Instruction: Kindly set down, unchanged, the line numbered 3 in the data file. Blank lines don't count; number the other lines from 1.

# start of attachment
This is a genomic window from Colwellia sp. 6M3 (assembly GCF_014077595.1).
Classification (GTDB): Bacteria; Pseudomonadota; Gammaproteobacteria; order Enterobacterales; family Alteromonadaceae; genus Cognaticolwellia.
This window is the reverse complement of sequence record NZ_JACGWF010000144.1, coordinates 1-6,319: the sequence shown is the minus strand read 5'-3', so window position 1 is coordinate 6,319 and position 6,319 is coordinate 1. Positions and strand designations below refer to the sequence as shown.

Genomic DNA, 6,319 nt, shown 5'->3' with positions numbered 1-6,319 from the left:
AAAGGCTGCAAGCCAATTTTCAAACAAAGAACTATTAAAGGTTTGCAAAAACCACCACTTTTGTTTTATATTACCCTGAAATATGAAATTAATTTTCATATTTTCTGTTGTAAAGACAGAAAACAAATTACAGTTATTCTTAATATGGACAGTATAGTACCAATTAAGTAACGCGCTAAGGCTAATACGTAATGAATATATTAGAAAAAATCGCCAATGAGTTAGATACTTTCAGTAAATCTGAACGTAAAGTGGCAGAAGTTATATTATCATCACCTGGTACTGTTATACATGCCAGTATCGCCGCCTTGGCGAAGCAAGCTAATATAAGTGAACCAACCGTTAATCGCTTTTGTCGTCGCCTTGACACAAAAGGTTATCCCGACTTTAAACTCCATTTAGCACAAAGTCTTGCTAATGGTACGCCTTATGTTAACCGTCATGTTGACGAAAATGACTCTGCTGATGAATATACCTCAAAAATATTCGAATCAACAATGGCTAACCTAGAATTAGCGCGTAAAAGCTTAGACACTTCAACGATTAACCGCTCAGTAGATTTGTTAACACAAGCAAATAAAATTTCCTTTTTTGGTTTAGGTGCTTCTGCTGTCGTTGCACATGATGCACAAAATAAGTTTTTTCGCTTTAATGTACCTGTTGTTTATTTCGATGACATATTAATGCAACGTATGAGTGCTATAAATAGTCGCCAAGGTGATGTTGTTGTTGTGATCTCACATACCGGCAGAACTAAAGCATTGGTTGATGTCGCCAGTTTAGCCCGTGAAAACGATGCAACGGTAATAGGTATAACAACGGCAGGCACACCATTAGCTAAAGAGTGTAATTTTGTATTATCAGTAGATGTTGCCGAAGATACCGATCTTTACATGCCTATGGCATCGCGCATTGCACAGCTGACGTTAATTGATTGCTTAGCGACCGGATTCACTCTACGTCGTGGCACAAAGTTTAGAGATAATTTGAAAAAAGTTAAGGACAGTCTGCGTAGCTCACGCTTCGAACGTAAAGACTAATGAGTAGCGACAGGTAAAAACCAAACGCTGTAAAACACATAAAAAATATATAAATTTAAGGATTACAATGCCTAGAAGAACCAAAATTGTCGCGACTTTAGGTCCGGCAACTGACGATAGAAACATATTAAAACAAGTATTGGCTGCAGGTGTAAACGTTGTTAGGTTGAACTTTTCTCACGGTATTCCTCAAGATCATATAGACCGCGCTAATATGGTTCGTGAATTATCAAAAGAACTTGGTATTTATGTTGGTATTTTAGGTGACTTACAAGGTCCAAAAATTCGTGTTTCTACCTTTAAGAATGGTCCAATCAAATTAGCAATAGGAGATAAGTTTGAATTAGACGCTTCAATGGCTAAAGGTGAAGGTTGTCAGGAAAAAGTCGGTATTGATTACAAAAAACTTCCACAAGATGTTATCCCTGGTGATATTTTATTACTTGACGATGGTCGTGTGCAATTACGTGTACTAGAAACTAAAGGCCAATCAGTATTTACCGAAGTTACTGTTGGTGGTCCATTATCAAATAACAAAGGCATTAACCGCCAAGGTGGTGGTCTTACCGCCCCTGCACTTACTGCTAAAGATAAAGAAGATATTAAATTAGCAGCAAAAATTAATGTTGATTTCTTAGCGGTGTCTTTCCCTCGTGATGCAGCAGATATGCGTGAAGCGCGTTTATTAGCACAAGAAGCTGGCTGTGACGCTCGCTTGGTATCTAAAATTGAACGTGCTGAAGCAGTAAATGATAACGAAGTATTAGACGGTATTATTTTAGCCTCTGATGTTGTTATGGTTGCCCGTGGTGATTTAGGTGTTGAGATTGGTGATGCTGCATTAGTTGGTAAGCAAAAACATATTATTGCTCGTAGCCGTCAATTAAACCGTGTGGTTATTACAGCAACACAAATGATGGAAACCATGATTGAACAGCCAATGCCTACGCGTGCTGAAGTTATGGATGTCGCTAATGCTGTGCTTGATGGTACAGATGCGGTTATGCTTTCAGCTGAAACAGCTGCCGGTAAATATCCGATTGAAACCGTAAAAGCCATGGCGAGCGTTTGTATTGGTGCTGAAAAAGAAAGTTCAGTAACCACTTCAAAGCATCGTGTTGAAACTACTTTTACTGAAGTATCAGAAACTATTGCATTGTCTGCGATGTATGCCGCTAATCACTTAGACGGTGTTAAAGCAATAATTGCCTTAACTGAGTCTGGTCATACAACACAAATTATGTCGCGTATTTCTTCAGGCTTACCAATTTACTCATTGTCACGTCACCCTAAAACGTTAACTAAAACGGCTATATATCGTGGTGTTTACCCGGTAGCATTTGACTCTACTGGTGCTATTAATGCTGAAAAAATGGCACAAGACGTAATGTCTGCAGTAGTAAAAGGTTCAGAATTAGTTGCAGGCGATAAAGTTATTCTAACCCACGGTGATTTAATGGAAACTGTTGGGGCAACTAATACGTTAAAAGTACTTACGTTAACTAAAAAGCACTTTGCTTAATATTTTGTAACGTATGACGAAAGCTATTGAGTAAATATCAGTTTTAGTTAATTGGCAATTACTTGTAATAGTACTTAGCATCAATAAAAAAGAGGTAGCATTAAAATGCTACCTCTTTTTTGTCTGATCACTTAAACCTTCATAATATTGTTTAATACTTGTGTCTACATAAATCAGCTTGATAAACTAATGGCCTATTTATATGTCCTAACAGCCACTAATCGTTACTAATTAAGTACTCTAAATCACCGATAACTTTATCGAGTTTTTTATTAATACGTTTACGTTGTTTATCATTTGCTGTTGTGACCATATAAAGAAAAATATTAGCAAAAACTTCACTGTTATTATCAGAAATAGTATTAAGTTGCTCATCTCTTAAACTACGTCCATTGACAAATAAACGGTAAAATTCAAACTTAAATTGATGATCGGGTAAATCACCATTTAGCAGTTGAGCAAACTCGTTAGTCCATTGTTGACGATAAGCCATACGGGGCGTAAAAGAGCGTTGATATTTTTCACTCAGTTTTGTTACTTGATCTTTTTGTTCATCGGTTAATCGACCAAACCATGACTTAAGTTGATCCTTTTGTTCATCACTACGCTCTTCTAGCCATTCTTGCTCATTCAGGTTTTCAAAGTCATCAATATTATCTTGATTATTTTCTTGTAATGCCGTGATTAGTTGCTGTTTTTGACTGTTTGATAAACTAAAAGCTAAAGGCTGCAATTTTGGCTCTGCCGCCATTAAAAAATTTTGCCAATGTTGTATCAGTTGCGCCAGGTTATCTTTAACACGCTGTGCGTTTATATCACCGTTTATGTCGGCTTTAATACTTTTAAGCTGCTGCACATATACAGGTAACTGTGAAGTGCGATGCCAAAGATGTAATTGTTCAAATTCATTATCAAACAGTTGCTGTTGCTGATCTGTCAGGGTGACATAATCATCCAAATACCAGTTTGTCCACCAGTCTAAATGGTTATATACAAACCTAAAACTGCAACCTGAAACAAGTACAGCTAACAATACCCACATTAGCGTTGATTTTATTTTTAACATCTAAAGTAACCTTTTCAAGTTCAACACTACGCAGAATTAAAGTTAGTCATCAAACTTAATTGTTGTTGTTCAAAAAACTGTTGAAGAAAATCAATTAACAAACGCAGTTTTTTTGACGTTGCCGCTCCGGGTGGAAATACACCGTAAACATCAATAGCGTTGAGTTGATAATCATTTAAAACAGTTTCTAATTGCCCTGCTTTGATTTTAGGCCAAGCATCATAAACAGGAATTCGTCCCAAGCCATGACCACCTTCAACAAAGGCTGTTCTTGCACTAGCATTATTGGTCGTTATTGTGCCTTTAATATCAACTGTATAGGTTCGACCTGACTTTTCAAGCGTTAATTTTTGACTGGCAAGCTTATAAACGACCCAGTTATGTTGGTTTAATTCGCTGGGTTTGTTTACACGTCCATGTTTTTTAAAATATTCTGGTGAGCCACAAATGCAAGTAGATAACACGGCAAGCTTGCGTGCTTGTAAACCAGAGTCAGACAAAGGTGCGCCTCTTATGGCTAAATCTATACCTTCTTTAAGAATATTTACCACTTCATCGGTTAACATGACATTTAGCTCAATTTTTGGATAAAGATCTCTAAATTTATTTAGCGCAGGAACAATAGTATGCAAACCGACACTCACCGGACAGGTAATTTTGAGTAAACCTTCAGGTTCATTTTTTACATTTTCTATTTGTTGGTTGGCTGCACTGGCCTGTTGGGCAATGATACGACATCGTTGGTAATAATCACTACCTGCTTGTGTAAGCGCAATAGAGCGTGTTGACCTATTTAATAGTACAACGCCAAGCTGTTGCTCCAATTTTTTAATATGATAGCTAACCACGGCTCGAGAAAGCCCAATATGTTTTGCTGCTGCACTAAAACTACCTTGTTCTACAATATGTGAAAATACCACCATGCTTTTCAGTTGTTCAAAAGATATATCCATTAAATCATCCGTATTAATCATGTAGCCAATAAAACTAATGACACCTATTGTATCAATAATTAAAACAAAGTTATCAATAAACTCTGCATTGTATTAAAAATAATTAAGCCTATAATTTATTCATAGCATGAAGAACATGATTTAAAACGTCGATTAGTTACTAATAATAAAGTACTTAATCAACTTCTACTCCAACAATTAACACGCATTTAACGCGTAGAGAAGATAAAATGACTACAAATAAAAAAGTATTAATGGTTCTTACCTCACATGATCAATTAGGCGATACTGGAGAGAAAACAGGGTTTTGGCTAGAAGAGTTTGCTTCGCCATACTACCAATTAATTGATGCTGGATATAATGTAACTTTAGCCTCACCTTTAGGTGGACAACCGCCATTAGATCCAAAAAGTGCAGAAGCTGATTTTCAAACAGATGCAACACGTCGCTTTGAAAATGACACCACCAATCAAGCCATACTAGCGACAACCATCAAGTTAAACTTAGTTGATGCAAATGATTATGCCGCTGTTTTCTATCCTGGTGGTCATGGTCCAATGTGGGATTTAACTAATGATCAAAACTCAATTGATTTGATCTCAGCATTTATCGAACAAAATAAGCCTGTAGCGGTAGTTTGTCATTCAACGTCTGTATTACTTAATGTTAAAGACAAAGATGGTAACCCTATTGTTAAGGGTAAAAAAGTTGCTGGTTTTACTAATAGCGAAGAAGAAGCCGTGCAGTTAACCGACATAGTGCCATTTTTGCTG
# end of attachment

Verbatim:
This window is the reverse complement of sequence record NZ_JACGWF010000144.1, coordinates 1-6,319: the sequence shown is the minus strand read 5'-3', so window position 1 is coordinate 6,319 and position 6,319 is coordinate 1. Positions and strand designations below refer to the sequence as shown.